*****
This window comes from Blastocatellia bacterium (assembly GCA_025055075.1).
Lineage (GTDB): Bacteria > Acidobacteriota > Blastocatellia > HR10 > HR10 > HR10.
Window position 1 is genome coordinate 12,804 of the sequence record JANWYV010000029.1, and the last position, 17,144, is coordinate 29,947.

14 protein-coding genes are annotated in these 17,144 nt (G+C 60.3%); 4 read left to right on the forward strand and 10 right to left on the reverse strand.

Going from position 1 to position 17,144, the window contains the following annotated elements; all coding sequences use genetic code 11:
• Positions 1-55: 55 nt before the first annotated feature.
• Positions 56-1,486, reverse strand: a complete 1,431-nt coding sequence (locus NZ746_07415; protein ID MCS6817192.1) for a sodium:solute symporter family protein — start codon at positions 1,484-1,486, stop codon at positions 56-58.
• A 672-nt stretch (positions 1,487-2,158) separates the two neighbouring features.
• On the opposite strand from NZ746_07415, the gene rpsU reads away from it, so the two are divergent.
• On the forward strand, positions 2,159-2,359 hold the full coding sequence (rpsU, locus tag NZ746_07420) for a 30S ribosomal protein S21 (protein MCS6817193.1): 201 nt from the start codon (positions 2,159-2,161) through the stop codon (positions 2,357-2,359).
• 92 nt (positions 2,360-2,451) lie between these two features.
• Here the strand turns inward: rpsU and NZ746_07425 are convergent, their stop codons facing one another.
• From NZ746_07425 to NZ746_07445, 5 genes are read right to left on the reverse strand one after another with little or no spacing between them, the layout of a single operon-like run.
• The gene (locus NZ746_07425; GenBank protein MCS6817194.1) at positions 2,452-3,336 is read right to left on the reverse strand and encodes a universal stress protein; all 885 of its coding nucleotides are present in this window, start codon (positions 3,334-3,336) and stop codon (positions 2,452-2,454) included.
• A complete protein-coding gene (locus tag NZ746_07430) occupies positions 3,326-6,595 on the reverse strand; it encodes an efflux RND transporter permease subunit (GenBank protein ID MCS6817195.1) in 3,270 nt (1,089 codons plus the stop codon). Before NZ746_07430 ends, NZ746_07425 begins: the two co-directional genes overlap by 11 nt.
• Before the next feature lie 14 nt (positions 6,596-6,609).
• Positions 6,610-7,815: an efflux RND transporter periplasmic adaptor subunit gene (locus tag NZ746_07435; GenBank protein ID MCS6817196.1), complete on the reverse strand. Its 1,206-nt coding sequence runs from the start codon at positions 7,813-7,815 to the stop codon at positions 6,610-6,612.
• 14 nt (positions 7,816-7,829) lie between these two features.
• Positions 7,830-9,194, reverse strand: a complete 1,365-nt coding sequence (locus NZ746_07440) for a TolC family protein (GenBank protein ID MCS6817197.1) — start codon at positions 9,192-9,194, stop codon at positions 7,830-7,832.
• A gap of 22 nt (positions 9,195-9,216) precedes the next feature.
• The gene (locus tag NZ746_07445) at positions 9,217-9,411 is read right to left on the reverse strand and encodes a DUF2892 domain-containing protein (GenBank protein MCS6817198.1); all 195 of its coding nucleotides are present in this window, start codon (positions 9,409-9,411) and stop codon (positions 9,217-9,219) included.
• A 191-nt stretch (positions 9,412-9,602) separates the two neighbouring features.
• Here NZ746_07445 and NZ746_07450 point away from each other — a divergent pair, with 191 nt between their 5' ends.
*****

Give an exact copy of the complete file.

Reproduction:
This window comes from Blastocatellia bacterium (assembly GCA_025055075.1).
Lineage (GTDB): Bacteria > Acidobacteriota > Blastocatellia > HR10 > HR10 > HR10.
Window position 1 is genome coordinate 12,804 of the sequence record JANWYV010000029.1, and the last position, 17,144, is coordinate 29,947.

14 protein-coding genes are annotated in these 17,144 nt (G+C 60.3%); 4 read left to right on the forward strand and 10 right to left on the reverse strand.

Going from position 1 to position 17,144, the window contains the following annotated elements; all coding sequences use genetic code 11:
• Positions 1-55: 55 nt before the first annotated feature.
• Positions 56-1,486, reverse strand: a complete 1,431-nt coding sequence (locus NZ746_07415; protein ID MCS6817192.1) for a sodium:solute symporter family protein — start codon at positions 1,484-1,486, stop codon at positions 56-58.
• A 672-nt stretch (positions 1,487-2,158) separates the two neighbouring features.
• On the opposite strand from NZ746_07415, the gene rpsU reads away from it, so the two are divergent.
• On the forward strand, positions 2,159-2,359 hold the full coding sequence (rpsU, locus tag NZ746_07420) for a 30S ribosomal protein S21 (protein MCS6817193.1): 201 nt from the start codon (positions 2,159-2,161) through the stop codon (positions 2,357-2,359).
• 92 nt (positions 2,360-2,451) lie between these two features.
• Here the strand turns inward: rpsU and NZ746_07425 are convergent, their stop codons facing one another.
• From NZ746_07425 to NZ746_07445, 5 genes are read right to left on the reverse strand one after another with little or no spacing between them, the layout of a single operon-like run.
• The gene (locus NZ746_07425; GenBank protein MCS6817194.1) at positions 2,452-3,336 is read right to left on the reverse strand and encodes a universal stress protein; all 885 of its coding nucleotides are present in this window, start codon (positions 3,334-3,336) and stop codon (positions 2,452-2,454) included.
• A complete protein-coding gene (locus tag NZ746_07430) occupies positions 3,326-6,595 on the reverse strand; it encodes an efflux RND transporter permease subunit (GenBank protein ID MCS6817195.1) in 3,270 nt (1,089 codons plus the stop codon). Before NZ746_07430 ends, NZ746_07425 begins: the two co-directional genes overlap by 11 nt.
• Before the next feature lie 14 nt (positions 6,596-6,609).
• Positions 6,610-7,815: an efflux RND transporter periplasmic adaptor subunit gene (locus tag NZ746_07435; GenBank protein ID MCS6817196.1), complete on the reverse strand. Its 1,206-nt coding sequence runs from the start codon at positions 7,813-7,815 to the stop codon at positions 6,610-6,612.
• 14 nt (positions 7,816-7,829) lie between these two features.
• Positions 7,830-9,194, reverse strand: a complete 1,365-nt coding sequence (locus NZ746_07440) for a TolC family protein (GenBank protein ID MCS6817197.1) — start codon at positions 9,192-9,194, stop codon at positions 7,830-7,832.
• A gap of 22 nt (positions 9,195-9,216) precedes the next feature.
• The gene (locus tag NZ746_07445) at positions 9,217-9,411 is read right to left on the reverse strand and encodes a DUF2892 domain-containing protein (GenBank protein MCS6817198.1); all 195 of its coding nucleotides are present in this window, start codon (positions 9,409-9,411) and stop codon (positions 9,217-9,219) included.
• A 191-nt stretch (positions 9,412-9,602) separates the two neighbouring features.
• Here NZ746_07445 and NZ746_07450 point away from each other — a divergent pair, with 191 nt between their 5' ends.